Mitt Romney, the incoming Senator from Utah and the former Republican President's nominee, revived his rivalry with President Trump on Tuesday with an oped ed essay in the Washington Post where he said Mr. Trump "has not climbed to the mantle of the office." Days before joining a Republican controlled senate, and when the presidential president begins to take shape in 2020, Romney issues a pointed criticism of the president's character.
"With the nation so fragmented, annoying and angry, the president's leadership in character traits is indispensable," he wrote before his swearing on Thursday. "And it's in this province where that master's shortage has become most sharp."
Or, others asked where Romney, a twice-presidential jumping signaling, he could try to challenge the president of the Republican primary election of 2020?
Brad Parscale, the campaign head of Trump's 2020 representative, quickly pushed back to Romney and said in a tweet Tuesday night that Mr. Trump had "rescued" the country while senator election could not.
"Jalousie is a drink served hot and Romney has just proven it," he said. "So sorry."
Mr. Romney and Mr Trump have long had a complicated political relationship.
Mr Trump has called Mr Romney "irrelevant" and once bragged that he was a more successful businessman. "I mean , my dignity is many, many, many times my Romney, "he said in 2011.
When Mr Trump ran for president in 2016, Romney called him a" false "and a" fraud. "In 2017, he radiated the president after the deadly white supremacist assembly in Charlottesville, Va.," For "racists to rejoice" and "minorities to cry."
But Mr. Trump supported Romney's 2012 presidential race, Consideration that the nominee said meant a "big deal."
The two tried to play well during a difficult dinner together at the end of 2016, when it was considered that Romney could be a candidate for state secretary in the Trump administration. Mr Trump Romney's campaign to become Utah's late senator – and Romney thanked him for approval.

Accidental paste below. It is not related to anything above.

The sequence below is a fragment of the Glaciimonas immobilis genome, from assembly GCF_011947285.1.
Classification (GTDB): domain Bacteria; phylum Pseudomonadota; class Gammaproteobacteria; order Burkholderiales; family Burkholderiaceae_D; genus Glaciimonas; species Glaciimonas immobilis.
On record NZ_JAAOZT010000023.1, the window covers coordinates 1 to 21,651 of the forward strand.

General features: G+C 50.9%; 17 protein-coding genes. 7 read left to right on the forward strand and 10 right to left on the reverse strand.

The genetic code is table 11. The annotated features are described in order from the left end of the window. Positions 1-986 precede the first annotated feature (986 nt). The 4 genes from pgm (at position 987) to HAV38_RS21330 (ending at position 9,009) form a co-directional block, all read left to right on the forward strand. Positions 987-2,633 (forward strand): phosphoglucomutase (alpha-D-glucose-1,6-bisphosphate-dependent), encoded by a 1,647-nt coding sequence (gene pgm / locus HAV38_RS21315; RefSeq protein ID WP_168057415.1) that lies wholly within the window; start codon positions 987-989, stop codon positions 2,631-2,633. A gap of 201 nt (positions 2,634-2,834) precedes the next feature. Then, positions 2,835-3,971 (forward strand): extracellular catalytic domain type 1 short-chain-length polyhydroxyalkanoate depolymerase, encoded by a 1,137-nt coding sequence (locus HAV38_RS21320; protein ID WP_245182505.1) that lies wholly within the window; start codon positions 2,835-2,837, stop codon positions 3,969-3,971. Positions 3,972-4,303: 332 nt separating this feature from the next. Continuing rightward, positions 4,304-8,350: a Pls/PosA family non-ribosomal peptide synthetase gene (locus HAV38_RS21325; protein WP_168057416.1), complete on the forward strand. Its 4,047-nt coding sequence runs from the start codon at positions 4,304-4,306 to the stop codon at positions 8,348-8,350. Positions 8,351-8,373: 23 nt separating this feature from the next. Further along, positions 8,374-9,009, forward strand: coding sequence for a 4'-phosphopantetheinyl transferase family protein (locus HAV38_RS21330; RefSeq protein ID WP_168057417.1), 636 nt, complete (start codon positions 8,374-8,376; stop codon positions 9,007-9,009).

Mr Romney's criticism at the beginning of the new congress was a dumb message to Mr Trump that one of his most obvious Republican critics from the 2016 campaign would soon have a profiled platform in Washington.
And while Romney Romney has largely renounced the kind of blowing attacks he did to Mr Trump two years ago, said the shore of the post that Utah's soon-to-be senator could be open for a third presidential campaign.
In fact, parts of the essay sounded like a primary challenge to Mr Trump of Romney.
"To resume our leadership in world politics, we must repair failures in our policies at home," Romney wrote. "That project, of course, starts with the highest office again to act to inspire and unite us."
However, at the beginning of the year before his re-election, Mr. Trump exposed to an intra-party risk. He is still popular among Republicans and even more among the party's most committed voters, those who are likely to vote in a primary.
But the president is also facing extensive investigations affecting almost all aspects of his life and with the Democrats in charge of the House, faced with a level of congressional scrutiny and surveillance which he averted during his first two years of service.
For most of the first two years of Mr. Trump's presidency, Republican legislators subdued their concerns over him or expressed them privately. But many of them never completely let go of their misconduct about their behavior.
To that end, Romney's prepared essay spoke to a concern that many leading Republican officials still have about Mr. Trump, worried that some lawmakers were finally publicly speaking last month after the president suddenly revealed plans to pull troops from Afghanistan and Syria.
Mr. Romney was also disturbed by developments over the past month, referring to the squad's recall and departures from senior officials such as Jim Mattis, defense secretary, and John F. Kelly, president's chief of staff.
The Trump Presidency made a deep descent in December, "he wrote.
While Romney clarified that Mr. Trump was" not my choice "for the Republican presidential election, he said he would treat Mr. Trump as he would someone Commander.
"I'm not going to comment on any tweet or error," he wrote. "But I will speak against significant statements or actions that are divisive, racist, sexist, immigrant, dishonest, or destructive to democratic institutions."